Clearly this is a lot of money that was invested defensively. Money that could have gone into research or acquisitions that would have grown the business or opened new markets.
That thought hit us this morning after reading a NY Times piece on the bull market for patents. It reinforced our thoughts after word of the deal broke: that this was money spent for arming Google against patent predators in courts of law. In this case, it’s predators sensing blood to slow down or at least exact royalties from the Android platform juggernaut.
Of course much of the issue stems from the subjective nature of software patents; that’s a longstanding issue given that the iterative nature of software development. It is simply difficult if not impossible to prove that a software innovation does not base itself in some way on prior invention. Furthermore, the fact that software relies on other software to operate makes the notion of software patents even more dubious.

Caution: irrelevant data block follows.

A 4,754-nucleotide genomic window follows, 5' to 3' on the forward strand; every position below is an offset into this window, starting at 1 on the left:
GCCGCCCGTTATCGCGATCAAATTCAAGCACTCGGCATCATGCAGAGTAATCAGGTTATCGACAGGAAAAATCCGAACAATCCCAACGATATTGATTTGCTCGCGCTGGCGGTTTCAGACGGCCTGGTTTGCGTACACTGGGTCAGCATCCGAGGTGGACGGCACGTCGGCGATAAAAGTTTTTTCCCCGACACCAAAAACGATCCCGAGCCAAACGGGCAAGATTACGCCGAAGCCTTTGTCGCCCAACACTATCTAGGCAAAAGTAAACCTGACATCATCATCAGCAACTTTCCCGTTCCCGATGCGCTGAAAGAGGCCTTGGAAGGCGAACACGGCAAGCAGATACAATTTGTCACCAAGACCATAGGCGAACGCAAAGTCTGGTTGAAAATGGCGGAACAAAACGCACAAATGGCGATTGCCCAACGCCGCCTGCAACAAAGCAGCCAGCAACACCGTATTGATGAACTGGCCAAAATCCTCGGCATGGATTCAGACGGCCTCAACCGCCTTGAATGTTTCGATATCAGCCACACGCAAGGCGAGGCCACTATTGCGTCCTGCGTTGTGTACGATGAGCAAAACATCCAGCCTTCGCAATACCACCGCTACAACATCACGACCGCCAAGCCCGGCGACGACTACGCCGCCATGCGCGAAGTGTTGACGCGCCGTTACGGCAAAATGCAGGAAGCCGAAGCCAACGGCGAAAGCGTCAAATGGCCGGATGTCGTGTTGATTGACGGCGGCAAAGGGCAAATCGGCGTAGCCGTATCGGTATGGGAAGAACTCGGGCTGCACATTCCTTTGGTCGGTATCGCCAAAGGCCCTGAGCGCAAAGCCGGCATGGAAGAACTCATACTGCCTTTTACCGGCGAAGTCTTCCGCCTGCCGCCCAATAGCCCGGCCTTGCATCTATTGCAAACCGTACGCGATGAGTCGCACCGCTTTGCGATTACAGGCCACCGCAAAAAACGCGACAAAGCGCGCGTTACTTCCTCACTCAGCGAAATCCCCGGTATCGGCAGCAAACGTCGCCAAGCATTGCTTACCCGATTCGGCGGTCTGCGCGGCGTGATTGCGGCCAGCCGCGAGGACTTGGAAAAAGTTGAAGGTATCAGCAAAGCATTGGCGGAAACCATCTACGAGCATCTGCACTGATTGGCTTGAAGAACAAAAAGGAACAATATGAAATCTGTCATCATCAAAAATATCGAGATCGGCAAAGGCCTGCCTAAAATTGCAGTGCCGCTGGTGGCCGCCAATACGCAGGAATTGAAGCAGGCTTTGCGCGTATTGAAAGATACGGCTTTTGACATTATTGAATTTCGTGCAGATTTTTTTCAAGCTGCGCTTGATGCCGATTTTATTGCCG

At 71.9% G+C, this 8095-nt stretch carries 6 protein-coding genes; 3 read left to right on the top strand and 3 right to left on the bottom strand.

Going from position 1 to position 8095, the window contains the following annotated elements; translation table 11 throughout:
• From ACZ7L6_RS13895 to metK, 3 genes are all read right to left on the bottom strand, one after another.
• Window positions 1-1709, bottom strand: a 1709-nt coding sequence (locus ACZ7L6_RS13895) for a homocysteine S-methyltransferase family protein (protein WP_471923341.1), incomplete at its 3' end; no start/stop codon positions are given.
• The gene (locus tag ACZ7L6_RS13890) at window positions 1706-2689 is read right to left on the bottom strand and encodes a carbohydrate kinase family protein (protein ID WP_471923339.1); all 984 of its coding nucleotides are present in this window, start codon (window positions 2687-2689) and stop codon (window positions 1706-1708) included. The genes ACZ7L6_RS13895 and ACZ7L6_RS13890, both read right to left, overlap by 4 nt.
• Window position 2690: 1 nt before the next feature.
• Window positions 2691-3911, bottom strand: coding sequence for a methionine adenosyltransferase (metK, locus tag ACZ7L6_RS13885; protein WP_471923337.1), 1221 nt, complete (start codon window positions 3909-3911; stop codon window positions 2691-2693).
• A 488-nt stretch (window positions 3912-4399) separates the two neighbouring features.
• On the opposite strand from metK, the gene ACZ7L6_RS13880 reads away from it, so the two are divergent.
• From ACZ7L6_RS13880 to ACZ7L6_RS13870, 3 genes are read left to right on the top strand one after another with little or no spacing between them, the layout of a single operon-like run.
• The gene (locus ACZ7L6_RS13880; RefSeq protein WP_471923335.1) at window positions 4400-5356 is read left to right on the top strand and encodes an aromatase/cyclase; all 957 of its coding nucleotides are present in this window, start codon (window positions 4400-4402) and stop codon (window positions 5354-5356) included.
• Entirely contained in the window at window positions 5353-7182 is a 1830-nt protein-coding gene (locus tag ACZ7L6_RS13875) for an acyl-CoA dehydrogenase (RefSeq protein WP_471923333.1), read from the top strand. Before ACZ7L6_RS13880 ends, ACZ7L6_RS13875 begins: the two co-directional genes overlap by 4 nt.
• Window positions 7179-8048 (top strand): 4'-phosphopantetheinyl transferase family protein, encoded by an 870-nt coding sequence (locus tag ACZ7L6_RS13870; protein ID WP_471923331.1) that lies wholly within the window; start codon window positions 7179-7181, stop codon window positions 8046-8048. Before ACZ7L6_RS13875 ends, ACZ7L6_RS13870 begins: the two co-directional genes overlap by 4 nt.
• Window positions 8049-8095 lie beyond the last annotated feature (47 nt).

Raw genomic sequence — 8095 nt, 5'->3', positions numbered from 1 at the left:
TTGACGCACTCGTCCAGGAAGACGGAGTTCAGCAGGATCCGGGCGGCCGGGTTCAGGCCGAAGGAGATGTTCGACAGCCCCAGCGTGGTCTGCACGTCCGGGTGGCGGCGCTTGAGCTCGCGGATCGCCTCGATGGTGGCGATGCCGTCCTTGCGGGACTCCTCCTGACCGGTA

This doesn’t mean that software developers should get away plagiarism. Although discovery is still underway, the evidence continues to get more damning in the Oracle-Google case over Dalvik, the Android VM that on closer inspection looks like the JVM in sheep’s clothing. The irony is that when Google was still pulling its (J)VM clean room act, the company at the other end of the line was Sun. To us, this is a reflection of Google’s Not-Invented-Here mentality. Would it have killed them to secure a JVM license at the time, as they could have gotten far more reasonable terms from Sun – rather than Oracle, the new sheriff in town.